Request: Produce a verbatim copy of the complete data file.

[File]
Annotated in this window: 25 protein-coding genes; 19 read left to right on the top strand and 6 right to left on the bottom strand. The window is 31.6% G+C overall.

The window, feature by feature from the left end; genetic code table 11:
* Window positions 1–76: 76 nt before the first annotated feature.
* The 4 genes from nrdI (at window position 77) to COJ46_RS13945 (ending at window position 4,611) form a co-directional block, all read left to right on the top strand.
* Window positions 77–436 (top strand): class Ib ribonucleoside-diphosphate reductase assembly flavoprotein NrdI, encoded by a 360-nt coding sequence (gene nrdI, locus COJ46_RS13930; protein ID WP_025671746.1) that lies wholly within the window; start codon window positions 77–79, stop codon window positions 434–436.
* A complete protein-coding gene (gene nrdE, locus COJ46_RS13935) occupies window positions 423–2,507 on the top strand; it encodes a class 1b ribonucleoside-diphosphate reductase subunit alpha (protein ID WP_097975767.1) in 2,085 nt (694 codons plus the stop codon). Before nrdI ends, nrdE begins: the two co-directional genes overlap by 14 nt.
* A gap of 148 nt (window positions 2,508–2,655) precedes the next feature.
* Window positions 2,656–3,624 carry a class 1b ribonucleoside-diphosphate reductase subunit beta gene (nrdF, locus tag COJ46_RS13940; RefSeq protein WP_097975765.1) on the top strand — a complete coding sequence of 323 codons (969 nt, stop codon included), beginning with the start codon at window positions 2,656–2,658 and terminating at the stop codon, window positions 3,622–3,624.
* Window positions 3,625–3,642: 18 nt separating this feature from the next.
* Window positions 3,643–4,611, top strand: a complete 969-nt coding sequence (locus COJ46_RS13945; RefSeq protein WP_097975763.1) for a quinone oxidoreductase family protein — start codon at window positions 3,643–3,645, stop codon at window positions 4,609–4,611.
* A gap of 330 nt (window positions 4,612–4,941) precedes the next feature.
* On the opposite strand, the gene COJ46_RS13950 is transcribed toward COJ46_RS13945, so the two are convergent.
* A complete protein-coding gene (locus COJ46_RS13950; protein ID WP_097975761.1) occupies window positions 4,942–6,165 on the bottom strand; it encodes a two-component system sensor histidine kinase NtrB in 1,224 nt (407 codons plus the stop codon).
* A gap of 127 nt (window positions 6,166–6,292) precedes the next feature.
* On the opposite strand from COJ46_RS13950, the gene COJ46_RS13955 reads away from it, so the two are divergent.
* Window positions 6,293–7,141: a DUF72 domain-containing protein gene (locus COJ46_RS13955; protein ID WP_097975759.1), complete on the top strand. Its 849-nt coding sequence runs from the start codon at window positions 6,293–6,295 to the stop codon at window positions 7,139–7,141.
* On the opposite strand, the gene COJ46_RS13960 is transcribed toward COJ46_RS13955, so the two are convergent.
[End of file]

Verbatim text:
Annotated in this window: 25 protein-coding genes; 19 read left to right on the top strand and 6 right to left on the bottom strand. The window is 31.6% G+C overall.

The window, feature by feature from the left end; genetic code table 11:
* Window positions 1–76: 76 nt before the first annotated feature.
* The 4 genes from nrdI (at window position 77) to COJ46_RS13945 (ending at window position 4,611) form a co-directional block, all read left to right on the top strand.
* Window positions 77–436 (top strand): class Ib ribonucleoside-diphosphate reductase assembly flavoprotein NrdI, encoded by a 360-nt coding sequence (gene nrdI, locus COJ46_RS13930; protein ID WP_025671746.1) that lies wholly within the window; start codon window positions 77–79, stop codon window positions 434–436.
* A complete protein-coding gene (gene nrdE, locus COJ46_RS13935) occupies window positions 423–2,507 on the top strand; it encodes a class 1b ribonucleoside-diphosphate reductase subunit alpha (protein ID WP_097975767.1) in 2,085 nt (694 codons plus the stop codon). Before nrdI ends, nrdE begins: the two co-directional genes overlap by 14 nt.
* A gap of 148 nt (window positions 2,508–2,655) precedes the next feature.
* Window positions 2,656–3,624 carry a class 1b ribonucleoside-diphosphate reductase subunit beta gene (nrdF, locus tag COJ46_RS13940; RefSeq protein WP_097975765.1) on the top strand — a complete coding sequence of 323 codons (969 nt, stop codon included), beginning with the start codon at window positions 2,656–2,658 and terminating at the stop codon, window positions 3,622–3,624.
* Window positions 3,625–3,642: 18 nt separating this feature from the next.
* Window positions 3,643–4,611, top strand: a complete 969-nt coding sequence (locus COJ46_RS13945; RefSeq protein WP_097975763.1) for a quinone oxidoreductase family protein — start codon at window positions 3,643–3,645, stop codon at window positions 4,609–4,611.
* A gap of 330 nt (window positions 4,612–4,941) precedes the next feature.
* On the opposite strand, the gene COJ46_RS13950 is transcribed toward COJ46_RS13945, so the two are convergent.
* A complete protein-coding gene (locus COJ46_RS13950; protein ID WP_097975761.1) occupies window positions 4,942–6,165 on the bottom strand; it encodes a two-component system sensor histidine kinase NtrB in 1,224 nt (407 codons plus the stop codon).
* A gap of 127 nt (window positions 6,166–6,292) precedes the next feature.
* On the opposite strand from COJ46_RS13950, the gene COJ46_RS13955 reads away from it, so the two are divergent.
* Window positions 6,293–7,141: a DUF72 domain-containing protein gene (locus COJ46_RS13955; protein ID WP_097975759.1), complete on the top strand. Its 849-nt coding sequence runs from the start codon at window positions 6,293–6,295 to the stop codon at window positions 7,139–7,141.
* On the opposite strand, the gene COJ46_RS13960 is transcribed toward COJ46_RS13955, so the two are convergent.